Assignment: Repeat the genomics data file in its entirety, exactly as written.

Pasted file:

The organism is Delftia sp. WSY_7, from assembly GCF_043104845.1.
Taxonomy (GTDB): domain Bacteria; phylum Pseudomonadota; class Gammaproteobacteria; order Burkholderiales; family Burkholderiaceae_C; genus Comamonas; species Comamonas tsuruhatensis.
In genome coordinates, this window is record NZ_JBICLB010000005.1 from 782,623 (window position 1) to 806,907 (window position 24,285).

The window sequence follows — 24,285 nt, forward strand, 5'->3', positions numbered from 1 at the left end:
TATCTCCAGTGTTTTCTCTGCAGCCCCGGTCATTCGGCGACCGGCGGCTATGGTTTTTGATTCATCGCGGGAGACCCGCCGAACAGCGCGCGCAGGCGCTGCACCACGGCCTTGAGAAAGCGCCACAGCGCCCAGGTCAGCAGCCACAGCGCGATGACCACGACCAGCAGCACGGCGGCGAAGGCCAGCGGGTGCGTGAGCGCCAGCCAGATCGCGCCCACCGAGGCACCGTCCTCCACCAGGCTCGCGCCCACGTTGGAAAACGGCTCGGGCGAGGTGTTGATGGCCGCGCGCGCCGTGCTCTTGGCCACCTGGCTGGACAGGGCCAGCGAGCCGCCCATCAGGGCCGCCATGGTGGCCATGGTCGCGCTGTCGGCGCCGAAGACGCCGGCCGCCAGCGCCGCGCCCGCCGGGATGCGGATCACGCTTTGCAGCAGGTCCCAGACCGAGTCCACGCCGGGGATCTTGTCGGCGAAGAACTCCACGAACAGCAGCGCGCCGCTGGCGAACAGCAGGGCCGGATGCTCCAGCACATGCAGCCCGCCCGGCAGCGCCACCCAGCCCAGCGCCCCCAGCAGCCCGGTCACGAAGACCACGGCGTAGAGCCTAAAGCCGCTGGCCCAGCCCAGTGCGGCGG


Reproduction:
The organism is Delftia sp. WSY_7, from assembly GCF_043104845.1.
Taxonomy (GTDB): domain Bacteria; phylum Pseudomonadota; class Gammaproteobacteria; order Burkholderiales; family Burkholderiaceae_C; genus Comamonas; species Comamonas tsuruhatensis.
In genome coordinates, this window is record NZ_JBICLB010000005.1 from 782,623 (window position 1) to 806,907 (window position 24,285).

The window sequence follows — 24,285 nt, forward strand, 5'->3', positions numbered from 1 at the left end:
TATCTCCAGTGTTTTCTCTGCAGCCCCGGTCATTCGGCGACCGGCGGCTATGGTTTTTGATTCATCGCGGGAGACCCGCCGAACAGCGCGCGCAGGCGCTGCACCACGGCCTTGAGAAAGCGCCACAGCGCCCAGGTCAGCAGCCACAGCGCGATGACCACGACCAGCAGCACGGCGGCGAAGGCCAGCGGGTGCGTGAGCGCCAGCCAGATCGCGCCCACCGAGGCACCGTCCTCCACCAGGCTCGCGCCCACGTTGGAAAACGGCTCGGGCGAGGTGTTGATGGCCGCGCGCGCCGTGCTCTTGGCCACCTGGCTGGACAGGGCCAGCGAGCCGCCCATCAGGGCCGCCATGGTGGCCATGGTCGCGCTGTCGGCGCCGAAGACGCCGGCCGCCAGCGCCGCGCCCGCCGGGATGCGGATCACGCTTTGCAGCAGGTCCCAGACCGAGTCCACGCCGGGGATCTTGTCGGCGAAGAACTCCACGAACAGCAGCGCGCCGCTGGCGAACAGCAGGGCCGGATGCTCCAGCACATGCAGCCCGCCCGGCAGCGCCACCCAGCCCAGCGCCCCCAGCAGCCCGGTCACGAAGACCACGGCGTAGAGCCTAAAGCCGCTGGCCCAGCCCAGTGCGGCGG